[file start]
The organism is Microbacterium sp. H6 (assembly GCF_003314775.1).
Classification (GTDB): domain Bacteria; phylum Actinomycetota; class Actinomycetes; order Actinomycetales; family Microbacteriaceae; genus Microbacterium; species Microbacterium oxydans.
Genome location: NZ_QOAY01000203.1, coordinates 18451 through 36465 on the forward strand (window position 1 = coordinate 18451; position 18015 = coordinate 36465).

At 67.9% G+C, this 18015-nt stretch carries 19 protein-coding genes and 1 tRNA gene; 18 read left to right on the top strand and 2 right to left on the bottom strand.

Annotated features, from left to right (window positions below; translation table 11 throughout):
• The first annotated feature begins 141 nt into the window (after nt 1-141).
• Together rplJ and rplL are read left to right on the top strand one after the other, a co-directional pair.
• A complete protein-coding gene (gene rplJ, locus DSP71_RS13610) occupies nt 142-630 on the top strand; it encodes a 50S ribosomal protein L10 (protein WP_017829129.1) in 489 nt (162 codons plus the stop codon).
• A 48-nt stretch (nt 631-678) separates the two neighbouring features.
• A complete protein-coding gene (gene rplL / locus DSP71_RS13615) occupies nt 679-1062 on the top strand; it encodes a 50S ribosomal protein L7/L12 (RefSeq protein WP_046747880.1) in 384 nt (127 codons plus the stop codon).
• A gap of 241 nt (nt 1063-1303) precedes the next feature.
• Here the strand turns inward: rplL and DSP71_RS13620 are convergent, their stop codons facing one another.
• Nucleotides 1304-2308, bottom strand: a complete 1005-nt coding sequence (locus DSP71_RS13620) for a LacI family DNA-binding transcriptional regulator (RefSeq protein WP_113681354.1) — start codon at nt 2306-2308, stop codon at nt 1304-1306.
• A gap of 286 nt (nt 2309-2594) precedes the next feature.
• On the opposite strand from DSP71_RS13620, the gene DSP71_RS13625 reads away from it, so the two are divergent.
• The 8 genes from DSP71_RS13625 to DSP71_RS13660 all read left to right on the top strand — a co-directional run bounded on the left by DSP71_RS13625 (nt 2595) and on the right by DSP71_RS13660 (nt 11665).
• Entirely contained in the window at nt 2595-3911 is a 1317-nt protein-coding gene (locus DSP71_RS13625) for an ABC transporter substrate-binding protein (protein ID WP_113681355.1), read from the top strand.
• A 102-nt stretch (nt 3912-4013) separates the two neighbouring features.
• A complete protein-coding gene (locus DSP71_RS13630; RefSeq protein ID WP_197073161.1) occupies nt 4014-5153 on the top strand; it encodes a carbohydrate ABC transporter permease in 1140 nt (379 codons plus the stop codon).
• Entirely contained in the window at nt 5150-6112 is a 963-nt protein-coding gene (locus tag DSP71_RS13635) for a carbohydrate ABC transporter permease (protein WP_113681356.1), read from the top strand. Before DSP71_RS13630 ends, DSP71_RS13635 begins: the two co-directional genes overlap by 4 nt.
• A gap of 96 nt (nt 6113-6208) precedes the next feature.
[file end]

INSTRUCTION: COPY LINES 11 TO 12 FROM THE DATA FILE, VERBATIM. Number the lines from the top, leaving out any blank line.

• A gap of 241 nt (nt 1063-1303) precedes the next feature.
• Here the strand turns inward: rplL and DSP71_RS13620 are convergent, their stop codons facing one another.